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" There is, betwixt that smile we would aspire to, That sweet aspect of princes, and their ruin, More pangs and fears than wars or women have ; And when he falls, he falls like Lucifer, Never to hope again. "
The first (-sixth) 'Standard' reader - Page 267
by James Stuart Laurie - 1863
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The Plays of William Shakspeare, Volume 6

William Shakespeare - 1823
...feel my heart new open'd : O, how wretched Is that poor man, that hangs on princes' favours ' There 1s betwixt that smile we would aspire to, That sweet...falls, he falls like Lucifer, Never to hope again. — Enter Cromwell, anuuecUy. • Why, how now, Cromwell ? Crom. I have no power to speak, sir. Wol....
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The Dramatic Works of William Shakespeare, in Ten Volumes: Richard the Third ...

William Shakespeare - 1823
...ye ; ! feel my heart new open'd : O, how wretched Is that poor man, that hangs on princes' favours ! There is, betwixt that smile we would aspire to, That...women have ; And when he falls, he falls like Lucifer, Vever to hope again.— [Exeunt all but WOLSEY. Enter CROMWELL amazedly. \\'hy, how now, Cromwell ?...
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The plays of William Shakspeare, pr. from the text of the ..., Volume 6

William Shakespeare - 1823
...that I feel my heart new open'd: O, how wretched Is that poor man, that hangs on princes' favours ! There is, betwixt that smile we would aspire to, That sweet aspect of princes, and their ruin, 2 More pangs and fears than wars or women have; And when he fails, he falls like Lucifer, Never to...
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Lessons in Elocution: Or, a Selection of Pieces in Prose and Verse for the ...

William Scott - Elocution - 1823 - 372 pages
...smile he would aspire to, That sweet regard of princes, and his ruin, More pangs and fears 'than war or women have ; And when he falls, he falls like Lucifer, Never to hope again. ' [Enter Cromwell. Why, how now, Cromwell '! Crom. 1 have no power to speak, Sir. ; Wol. What, amaz'd...
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The Beauties of Shakespeare: Selected from Each Play : with a General Index ...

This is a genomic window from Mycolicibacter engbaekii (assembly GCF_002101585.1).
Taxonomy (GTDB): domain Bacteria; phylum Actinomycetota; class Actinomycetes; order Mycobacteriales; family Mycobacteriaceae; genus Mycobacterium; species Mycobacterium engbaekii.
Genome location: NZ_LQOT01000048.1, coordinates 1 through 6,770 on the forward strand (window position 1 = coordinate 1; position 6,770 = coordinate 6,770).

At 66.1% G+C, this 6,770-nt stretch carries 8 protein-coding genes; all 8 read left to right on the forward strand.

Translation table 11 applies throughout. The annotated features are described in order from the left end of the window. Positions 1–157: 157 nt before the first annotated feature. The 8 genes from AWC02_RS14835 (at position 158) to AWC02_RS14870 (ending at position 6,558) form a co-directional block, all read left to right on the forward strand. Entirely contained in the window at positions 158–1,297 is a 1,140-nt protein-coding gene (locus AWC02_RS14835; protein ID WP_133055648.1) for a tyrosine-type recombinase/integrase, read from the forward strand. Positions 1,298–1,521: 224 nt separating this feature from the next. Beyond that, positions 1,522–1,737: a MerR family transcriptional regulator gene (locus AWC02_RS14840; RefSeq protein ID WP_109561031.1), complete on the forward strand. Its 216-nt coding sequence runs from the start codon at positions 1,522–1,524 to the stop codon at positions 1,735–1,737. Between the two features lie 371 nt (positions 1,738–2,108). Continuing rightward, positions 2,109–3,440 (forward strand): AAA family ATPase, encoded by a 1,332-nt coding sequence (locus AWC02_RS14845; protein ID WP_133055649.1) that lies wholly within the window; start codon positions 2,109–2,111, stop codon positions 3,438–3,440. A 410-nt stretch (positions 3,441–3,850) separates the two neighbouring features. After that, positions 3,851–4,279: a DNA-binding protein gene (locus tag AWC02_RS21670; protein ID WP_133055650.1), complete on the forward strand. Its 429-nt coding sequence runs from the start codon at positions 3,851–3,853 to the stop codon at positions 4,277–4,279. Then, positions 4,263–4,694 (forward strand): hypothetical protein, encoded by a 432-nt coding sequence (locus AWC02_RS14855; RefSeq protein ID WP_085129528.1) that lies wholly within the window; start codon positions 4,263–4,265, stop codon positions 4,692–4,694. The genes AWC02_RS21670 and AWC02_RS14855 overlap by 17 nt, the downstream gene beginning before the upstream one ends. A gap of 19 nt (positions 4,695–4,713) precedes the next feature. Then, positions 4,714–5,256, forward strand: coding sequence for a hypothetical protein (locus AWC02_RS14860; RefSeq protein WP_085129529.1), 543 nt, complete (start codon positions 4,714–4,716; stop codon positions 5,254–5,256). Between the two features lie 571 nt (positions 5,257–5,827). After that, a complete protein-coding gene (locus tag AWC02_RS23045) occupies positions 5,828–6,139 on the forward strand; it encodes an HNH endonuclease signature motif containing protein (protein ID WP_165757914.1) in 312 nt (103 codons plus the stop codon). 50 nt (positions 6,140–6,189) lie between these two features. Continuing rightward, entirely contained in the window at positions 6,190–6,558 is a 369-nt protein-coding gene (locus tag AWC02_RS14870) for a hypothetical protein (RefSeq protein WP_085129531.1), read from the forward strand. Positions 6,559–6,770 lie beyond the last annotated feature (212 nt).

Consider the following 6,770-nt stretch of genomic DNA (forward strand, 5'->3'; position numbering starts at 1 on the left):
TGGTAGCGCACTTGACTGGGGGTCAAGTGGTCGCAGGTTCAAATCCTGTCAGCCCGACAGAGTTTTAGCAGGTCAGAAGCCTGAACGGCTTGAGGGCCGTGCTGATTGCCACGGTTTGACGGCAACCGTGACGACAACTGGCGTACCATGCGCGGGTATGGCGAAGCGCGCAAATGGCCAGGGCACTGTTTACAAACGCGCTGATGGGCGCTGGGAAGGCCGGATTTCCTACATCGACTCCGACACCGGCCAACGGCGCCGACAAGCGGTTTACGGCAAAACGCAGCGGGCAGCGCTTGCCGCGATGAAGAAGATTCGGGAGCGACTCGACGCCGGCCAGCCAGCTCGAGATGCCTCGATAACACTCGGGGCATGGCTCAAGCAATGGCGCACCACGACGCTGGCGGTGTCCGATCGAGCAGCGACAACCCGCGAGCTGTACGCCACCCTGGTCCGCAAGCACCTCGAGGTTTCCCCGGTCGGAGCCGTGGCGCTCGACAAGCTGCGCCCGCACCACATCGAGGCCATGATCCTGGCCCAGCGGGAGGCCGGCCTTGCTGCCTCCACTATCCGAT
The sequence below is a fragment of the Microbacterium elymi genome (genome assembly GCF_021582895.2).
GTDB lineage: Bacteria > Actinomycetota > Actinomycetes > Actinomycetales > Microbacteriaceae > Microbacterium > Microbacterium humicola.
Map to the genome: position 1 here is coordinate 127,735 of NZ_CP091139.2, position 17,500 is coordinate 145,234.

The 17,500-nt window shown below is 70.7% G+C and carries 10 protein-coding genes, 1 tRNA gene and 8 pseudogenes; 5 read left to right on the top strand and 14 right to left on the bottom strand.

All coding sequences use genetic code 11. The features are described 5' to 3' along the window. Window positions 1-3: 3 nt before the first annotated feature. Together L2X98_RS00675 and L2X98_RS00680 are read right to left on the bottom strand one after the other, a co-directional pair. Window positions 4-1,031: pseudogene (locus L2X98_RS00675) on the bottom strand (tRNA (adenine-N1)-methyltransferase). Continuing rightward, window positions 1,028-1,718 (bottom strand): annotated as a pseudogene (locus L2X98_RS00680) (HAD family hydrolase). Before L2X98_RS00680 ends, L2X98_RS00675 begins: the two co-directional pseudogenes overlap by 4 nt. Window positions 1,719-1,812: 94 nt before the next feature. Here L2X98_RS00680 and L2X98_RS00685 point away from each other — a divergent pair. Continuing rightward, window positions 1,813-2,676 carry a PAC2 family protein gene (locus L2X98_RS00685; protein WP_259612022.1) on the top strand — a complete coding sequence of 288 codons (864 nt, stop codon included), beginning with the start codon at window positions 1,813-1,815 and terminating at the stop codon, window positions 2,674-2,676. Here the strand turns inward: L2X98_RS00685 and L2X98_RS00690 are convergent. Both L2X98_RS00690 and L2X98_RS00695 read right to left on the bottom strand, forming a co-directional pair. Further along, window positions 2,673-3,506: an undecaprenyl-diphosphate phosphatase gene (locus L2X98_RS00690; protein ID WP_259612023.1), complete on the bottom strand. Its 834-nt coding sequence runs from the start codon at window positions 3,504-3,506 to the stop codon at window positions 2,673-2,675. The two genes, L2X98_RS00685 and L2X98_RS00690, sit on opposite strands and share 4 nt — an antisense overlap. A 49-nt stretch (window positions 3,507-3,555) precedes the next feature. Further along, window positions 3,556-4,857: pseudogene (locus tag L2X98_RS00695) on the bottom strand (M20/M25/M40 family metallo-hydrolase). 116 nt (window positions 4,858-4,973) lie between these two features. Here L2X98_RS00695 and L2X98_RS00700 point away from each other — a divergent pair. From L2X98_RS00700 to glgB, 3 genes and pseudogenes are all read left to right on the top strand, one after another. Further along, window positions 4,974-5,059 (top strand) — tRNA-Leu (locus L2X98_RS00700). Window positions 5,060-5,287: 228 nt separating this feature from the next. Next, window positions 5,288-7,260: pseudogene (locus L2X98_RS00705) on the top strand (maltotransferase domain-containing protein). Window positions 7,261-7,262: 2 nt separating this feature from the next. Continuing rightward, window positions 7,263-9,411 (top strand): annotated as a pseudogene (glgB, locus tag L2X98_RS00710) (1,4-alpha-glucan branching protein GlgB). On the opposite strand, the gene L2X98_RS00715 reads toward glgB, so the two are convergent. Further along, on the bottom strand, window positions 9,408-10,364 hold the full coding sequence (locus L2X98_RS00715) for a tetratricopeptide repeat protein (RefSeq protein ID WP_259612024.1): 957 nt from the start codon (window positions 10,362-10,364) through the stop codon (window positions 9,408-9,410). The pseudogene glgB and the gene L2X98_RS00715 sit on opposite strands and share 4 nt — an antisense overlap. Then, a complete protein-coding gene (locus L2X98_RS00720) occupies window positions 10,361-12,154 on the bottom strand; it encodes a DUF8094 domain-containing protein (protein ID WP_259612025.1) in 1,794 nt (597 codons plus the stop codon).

William Shakespeare, William Dodd - Fore-edge painting - 1824 - 385 pages
...hate ye; I feel my heart new open'd: O, how wretched Is that poor man, that hangs on princes' favours! There is, betwixt that smile we would aspire to, That...falls, he falls like Lucifer, Never to hope again. CARDINAL WOLSEY'S SPEECH TO CROMWELL. Cromwell, I did not think to shed a tear In all my miseries;...
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Shakespeare Lexicon and Quotation Dictionary

Alexander Schmidt, Gregor Sarrazin - Literary Collections - 1971 - 1484 pages
...which the enemy makes); cf. above: time's r. Lucr. 1451. Hence similarly with the possessive pronoun: there is betwixt that smile we would aspire to, that sweet aspect of princes , and Aer г., more pangs and fears than wars or women have, H8 III, 2, 369 (= the ruin which they cause)....
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Beyond Tragedy: Structure & Experience in Shakespeare's Romances, Volume 10

Robert W. Uphaus - Literary Criticism - 1981 - 150 pages
...his fall: Vain pomp and glory of this world, I hate ye! I feel my heart new open'd. O how wretched Is that poor man that hangs on princes' favors! There...falls, he falls like Lucifer, Never to hope again. (III.ii.365-72) Then, after declaring, "The King has cur'd me, / I humbly thank his Grace" (380-81),...
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An Audition Handbook of Great Speeches

Jerry Blunt - Acting - 1990 - 207 pages
...hate ye. I feel my heart now open'd. O how wretched Is that poor man that hangs on princes; favours! There is, betwixt that smile we would aspire to, That...falls, he falls like Lucifer, Never to hope again. (57) Act III, Scene 2: Wolsey has just spoken with his faithful follower and pupil, Cromwell, who now...
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Shakespeare and the Poet's Life

Gary Schmidgall - Biography & Autobiography - 1990 - 234 pages
...oddly but tellingly like Wolsey, the last of Shakespeare's proud but doomed suitors: O how wretched Is that poor man that hangs on princes' favors! There...ruin. More pangs and fears than wars or women have. [H8 3.2.366-70] The second subject that Venus and Adonis opens to consideration concerns the motivation...
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Respectfully Quoted: A Dictionary of Quotations

Suzy Platt - Quotations, English - 1993 - 520 pages
...hate ye! I feel my heart new open'd. O, how wretched Is that poor man that hangs on princes' favours! There is, betwixt that smile we would aspire to, That...falls, he falls like Lucifer, Never to hope again. WILLIAM SHAKESPEARE, Henry VIII, act III, scene ii, lines 350-72. Cardinal Wolsey is speaking about...
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